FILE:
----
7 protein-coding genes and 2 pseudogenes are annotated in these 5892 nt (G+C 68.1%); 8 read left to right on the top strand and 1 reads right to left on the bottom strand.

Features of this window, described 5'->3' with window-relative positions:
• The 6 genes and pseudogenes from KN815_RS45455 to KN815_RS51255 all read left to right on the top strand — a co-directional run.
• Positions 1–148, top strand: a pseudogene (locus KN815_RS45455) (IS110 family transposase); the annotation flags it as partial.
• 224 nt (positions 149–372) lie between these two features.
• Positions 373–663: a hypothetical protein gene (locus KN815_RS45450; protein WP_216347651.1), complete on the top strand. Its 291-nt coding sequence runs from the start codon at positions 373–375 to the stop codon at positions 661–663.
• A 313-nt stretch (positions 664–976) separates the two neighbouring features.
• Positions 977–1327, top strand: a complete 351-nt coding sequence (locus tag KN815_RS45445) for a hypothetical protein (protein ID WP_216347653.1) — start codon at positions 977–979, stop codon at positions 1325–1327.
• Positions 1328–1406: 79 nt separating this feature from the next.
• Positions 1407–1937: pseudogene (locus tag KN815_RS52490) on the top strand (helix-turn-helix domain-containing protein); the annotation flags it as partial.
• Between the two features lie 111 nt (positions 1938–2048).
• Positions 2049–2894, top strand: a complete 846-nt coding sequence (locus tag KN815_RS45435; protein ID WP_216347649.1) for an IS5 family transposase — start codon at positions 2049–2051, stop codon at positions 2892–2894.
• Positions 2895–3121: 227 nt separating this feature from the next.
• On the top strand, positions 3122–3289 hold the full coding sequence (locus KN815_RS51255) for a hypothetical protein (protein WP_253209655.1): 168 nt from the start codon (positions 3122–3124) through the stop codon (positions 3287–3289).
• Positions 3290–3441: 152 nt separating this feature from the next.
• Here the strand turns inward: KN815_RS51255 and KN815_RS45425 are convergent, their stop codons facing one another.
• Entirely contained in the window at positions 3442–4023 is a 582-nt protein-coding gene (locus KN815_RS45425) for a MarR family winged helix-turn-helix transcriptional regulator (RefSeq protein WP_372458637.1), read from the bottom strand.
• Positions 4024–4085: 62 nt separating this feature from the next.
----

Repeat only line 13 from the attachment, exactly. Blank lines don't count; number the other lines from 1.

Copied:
• Positions 2895–3121: 227 nt separating this feature from the next.